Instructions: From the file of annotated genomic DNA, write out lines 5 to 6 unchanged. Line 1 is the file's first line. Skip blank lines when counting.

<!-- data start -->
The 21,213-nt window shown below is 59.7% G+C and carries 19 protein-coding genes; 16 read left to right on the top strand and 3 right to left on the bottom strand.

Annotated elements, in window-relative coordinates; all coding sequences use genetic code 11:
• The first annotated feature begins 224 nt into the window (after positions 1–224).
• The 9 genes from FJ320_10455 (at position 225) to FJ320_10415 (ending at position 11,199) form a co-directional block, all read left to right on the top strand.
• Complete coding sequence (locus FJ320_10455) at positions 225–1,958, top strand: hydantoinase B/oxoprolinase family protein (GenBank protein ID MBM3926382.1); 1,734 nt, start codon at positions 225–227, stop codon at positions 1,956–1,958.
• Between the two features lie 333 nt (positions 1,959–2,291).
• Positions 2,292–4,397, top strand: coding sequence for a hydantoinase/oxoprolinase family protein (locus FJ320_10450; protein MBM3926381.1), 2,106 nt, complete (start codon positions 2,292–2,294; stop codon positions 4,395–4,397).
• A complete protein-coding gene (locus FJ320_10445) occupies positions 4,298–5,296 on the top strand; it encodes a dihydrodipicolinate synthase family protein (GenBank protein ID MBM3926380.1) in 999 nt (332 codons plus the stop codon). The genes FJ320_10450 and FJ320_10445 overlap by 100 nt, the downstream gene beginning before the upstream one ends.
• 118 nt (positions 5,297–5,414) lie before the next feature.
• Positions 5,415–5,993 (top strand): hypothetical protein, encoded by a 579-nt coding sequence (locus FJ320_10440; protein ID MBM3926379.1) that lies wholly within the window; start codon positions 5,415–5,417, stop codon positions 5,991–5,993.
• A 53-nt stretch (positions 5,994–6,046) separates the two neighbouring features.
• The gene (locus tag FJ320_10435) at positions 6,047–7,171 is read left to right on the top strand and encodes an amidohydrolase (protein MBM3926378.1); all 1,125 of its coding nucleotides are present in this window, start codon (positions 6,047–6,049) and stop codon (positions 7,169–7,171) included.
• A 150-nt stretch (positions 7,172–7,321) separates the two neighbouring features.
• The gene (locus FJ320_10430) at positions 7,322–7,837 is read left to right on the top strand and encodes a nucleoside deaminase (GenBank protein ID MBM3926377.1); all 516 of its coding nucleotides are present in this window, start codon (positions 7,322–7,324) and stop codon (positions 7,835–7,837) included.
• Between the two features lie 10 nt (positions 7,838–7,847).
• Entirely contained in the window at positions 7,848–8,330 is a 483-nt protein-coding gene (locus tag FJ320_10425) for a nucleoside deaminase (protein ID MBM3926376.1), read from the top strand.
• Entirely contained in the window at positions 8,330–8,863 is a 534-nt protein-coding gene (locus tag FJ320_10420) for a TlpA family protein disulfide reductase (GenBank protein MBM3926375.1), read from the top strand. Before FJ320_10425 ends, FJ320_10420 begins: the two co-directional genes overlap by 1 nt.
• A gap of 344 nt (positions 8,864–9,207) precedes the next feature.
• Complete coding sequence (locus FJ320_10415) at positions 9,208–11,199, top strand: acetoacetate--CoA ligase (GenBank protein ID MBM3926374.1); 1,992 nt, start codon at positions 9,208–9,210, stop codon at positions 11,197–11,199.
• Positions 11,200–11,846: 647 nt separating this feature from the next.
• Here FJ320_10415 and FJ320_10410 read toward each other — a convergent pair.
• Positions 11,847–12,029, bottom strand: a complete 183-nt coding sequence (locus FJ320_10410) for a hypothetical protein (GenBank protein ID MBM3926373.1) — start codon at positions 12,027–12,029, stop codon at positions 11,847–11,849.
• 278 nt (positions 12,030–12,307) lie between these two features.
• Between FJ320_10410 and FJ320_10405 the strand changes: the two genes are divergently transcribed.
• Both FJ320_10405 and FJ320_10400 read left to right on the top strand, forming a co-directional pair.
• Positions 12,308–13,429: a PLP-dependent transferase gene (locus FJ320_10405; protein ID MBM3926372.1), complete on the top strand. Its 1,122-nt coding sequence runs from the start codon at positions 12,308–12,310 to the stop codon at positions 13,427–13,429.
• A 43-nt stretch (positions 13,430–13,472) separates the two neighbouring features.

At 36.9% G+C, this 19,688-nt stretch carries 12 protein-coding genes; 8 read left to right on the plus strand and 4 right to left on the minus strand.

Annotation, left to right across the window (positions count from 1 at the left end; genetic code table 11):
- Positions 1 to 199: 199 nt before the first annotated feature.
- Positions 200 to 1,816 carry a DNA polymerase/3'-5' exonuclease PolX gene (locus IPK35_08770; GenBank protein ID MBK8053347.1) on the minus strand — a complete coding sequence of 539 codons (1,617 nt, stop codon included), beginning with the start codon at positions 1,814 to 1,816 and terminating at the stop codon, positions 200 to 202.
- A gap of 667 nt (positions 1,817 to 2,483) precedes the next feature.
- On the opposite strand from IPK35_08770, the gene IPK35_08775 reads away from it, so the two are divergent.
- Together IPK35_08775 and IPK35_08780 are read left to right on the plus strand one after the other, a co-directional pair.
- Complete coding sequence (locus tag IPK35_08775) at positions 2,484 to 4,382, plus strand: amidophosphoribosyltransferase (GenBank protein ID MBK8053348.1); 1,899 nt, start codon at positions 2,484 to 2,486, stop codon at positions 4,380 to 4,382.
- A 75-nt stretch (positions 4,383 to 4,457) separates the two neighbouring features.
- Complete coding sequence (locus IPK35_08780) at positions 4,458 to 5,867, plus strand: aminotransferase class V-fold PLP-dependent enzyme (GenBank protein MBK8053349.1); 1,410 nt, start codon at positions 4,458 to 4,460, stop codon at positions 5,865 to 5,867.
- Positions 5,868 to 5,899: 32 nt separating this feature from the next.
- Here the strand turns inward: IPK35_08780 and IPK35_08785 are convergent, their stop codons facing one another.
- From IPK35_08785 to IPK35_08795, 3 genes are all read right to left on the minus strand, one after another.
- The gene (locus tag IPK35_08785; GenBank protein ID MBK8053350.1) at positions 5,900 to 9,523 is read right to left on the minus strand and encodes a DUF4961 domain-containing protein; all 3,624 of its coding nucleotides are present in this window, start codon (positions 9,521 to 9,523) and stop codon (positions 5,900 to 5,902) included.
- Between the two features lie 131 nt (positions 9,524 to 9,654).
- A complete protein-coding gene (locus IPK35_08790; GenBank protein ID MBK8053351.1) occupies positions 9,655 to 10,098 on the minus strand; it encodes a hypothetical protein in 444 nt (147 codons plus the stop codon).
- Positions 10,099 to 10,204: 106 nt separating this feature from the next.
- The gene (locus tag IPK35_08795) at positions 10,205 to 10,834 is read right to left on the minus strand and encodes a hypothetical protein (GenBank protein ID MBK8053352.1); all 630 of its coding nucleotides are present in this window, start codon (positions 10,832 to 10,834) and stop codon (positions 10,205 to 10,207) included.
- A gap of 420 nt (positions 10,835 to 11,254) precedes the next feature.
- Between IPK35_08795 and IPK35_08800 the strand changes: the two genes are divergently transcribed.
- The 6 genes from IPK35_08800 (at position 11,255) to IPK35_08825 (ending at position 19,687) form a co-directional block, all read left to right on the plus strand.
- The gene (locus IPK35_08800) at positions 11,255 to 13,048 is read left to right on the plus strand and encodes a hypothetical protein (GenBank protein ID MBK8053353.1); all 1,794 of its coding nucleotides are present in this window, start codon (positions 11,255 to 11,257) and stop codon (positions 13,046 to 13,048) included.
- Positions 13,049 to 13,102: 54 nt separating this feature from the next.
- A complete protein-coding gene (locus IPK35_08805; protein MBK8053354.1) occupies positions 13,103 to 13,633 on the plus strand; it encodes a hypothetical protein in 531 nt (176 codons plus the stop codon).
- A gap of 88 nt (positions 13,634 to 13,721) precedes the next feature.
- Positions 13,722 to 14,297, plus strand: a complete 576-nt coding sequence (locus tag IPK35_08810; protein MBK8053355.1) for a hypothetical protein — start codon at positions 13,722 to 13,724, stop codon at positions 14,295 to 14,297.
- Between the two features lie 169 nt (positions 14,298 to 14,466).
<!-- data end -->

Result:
• Complete coding sequence (locus FJ320_10455) at positions 225–1,958, top strand: hydantoinase B/oxoprolinase family protein (GenBank protein ID MBM3926382.1); 1,734 nt, start codon at positions 225–227, stop codon at positions 1,956–1,958.
• Between the two features lie 333 nt (positions 1,959–2,291).